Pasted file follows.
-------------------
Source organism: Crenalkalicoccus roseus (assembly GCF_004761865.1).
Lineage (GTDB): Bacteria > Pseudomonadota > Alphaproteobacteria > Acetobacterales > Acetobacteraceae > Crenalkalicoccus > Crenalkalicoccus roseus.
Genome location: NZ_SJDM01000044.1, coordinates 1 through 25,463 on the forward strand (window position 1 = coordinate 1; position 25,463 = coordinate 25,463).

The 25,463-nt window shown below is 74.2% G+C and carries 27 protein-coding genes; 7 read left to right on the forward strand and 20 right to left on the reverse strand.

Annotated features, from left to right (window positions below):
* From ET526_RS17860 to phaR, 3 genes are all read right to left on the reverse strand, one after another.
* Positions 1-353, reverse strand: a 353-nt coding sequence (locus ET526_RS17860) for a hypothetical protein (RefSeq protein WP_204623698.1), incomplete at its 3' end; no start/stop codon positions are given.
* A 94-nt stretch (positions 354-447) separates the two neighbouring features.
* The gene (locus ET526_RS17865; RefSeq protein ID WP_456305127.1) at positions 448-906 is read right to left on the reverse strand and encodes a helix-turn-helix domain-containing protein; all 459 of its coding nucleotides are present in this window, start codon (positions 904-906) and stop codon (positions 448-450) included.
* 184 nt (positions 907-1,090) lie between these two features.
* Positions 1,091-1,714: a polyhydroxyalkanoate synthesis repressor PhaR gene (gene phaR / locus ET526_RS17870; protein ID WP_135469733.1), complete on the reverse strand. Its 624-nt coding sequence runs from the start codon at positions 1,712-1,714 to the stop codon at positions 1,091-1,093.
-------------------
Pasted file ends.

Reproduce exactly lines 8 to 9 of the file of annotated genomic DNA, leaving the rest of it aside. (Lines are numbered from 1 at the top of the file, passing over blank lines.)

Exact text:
* A 94-nt stretch (positions 354-447) separates the two neighbouring features.
* The gene (locus ET526_RS17865; RefSeq protein ID WP_456305127.1) at positions 448-906 is read right to left on the reverse strand and encodes a helix-turn-helix domain-containing protein; all 459 of its coding nucleotides are present in this window, start codon (positions 904-906) and stop codon (positions 448-450) included.